God’s Direction in our Lives

Posted by on Oct 30, 2020 in Pastor's Blog | Comments Off on God’s Direction in our Lives

Dear Lord…Thank you for keeping us safe through this week. Thank you for the many gifts you give us each day…many of which we often don’t realize are really gifts from you. As we consider your words this day, speak to each one of us and how we can show we are yours through our actions. On this November 1, we are not only celebrating communion together, but we are also celebrating All Saints Day. This day is always celebrated the day after Halloween. In many denominations, Halloween is also called “All Hallows Eve”. It is on the next day that churches celebrate all of the members of the churches who have gone to heaven. Our gospel reading for today is from Matthew 5:1-12. These verses are part of Jesus’ “Sermon on the Mount” that is described by Matthew from 4:23 through 7:29. This section sets the stage for God’s mission through Jesus’ teachings and actions. Just prior to this section, Jesus has called his first disciples and they went with him seeing the healing that Jesus was performing just before they went to the mountain.In the first verse, we see Jesus observing the crowds that had been following and going up to the mountain with the disciples. At this point, Jesus needed to be alone with the disciples for a time to begin their instruction and give them the promises of God they would obtain and observe in their discipleship. These verses are called the “Beatitudes”. The description for “beatitude” is “blessedness”. Each beatitude implies a state of happiness and well-being. Jesus is indicating to the disciples how they were to live life when they had accepted God’s forgiveness and had repented from their previous life. It also indicates how people who have been forgiven will exhibit the gifts bestowed on them. The first four of the eight Beatitudes describe attributes of honorable disposition that followers of God will have as part of their lives on acceptance of God’s forgiveness. The first one of these attributes is that of “poverty of spirit” or in modern terms, humility. The humility comes for knowing we are nothing and have nothing without Jesus Christ. To paraphrase, “Blessed are those who humbly recognize their need for God, for they will enter into His Kingdom.”The second beatitude is talking about “those who mourn”…or who are sorry for their sins and repent. The forgiveness they find when they repent along with the joy of salvation is a comfort for those who repent. “Blessed are those who mourn for their sins, for they shall receive forgiveness and life eternal.” In the third beatitude we find the subject of “meekness”…or the submission to God’s authority and declare Him as Lord. In Revelation, we find God saying that His children will “inherit all things”. Those who are meek are imitators of Christ and are shown by their gentleness and self-control. The fourth beatitude talks about those who hunger and thirst for righteousness for they will be filled. This describes a deep, strong need for justice. In reality, this beatitude is one that can apply to both what God gives us when we recognize what we are lacking and what God expects us to exemplify as one of His disciples. God can feed us as well as give us living water to replenish our souls…when we accept His love and forgiveness.The last four beatitudes talk about our social relationships as God’s disciples. The first one is, “Blessed are the merciful, for they will be shown mercy.” If we show people acceptance and kindness, that is what we will...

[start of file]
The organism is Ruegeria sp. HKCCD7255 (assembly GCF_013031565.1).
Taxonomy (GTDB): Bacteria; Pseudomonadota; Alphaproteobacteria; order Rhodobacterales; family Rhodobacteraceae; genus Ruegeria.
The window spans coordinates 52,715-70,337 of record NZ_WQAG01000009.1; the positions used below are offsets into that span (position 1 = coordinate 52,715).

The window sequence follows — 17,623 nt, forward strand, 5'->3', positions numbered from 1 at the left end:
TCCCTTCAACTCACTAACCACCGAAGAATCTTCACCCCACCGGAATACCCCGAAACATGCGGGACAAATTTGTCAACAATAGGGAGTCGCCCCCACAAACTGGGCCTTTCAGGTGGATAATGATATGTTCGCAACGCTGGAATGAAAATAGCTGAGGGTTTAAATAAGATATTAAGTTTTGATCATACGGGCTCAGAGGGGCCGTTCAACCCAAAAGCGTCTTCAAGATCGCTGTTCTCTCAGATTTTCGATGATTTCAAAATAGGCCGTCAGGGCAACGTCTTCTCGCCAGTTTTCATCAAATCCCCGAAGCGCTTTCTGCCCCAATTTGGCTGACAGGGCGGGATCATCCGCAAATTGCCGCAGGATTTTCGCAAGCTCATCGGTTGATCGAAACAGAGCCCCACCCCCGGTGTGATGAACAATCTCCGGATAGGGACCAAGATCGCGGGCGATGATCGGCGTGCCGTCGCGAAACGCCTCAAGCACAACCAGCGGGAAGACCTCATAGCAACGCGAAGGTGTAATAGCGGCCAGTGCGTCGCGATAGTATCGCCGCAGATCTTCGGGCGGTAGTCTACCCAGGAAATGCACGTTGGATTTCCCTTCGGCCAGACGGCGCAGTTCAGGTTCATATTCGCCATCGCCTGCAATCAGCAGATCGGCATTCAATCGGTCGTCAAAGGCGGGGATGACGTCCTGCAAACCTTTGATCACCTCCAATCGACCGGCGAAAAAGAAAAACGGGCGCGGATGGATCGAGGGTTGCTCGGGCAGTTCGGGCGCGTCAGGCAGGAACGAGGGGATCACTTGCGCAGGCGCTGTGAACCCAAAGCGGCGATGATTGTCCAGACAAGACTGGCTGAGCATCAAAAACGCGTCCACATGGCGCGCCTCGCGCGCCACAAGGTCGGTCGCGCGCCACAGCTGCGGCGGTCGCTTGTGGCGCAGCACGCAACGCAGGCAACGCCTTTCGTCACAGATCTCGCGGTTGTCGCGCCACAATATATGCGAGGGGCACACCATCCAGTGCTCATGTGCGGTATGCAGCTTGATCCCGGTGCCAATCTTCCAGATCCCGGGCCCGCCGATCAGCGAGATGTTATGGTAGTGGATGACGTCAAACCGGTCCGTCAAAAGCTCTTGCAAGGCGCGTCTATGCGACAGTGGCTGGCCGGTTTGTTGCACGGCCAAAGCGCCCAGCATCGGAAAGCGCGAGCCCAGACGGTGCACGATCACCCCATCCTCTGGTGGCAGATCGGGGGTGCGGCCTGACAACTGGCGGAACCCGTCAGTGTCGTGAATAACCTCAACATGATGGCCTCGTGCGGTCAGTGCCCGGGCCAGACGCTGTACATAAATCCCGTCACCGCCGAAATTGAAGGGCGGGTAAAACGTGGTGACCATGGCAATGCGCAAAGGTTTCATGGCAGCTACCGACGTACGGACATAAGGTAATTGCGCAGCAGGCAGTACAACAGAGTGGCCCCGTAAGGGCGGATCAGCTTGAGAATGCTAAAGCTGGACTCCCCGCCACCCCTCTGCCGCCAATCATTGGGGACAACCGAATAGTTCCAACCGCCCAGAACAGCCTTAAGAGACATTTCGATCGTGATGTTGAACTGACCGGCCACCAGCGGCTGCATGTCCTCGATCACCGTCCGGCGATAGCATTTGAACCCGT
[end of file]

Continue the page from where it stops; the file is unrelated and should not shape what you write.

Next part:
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Greatest Law

Posted by on Oct 30, 2020 in Pastor's Blog | Comments Off on Greatest Law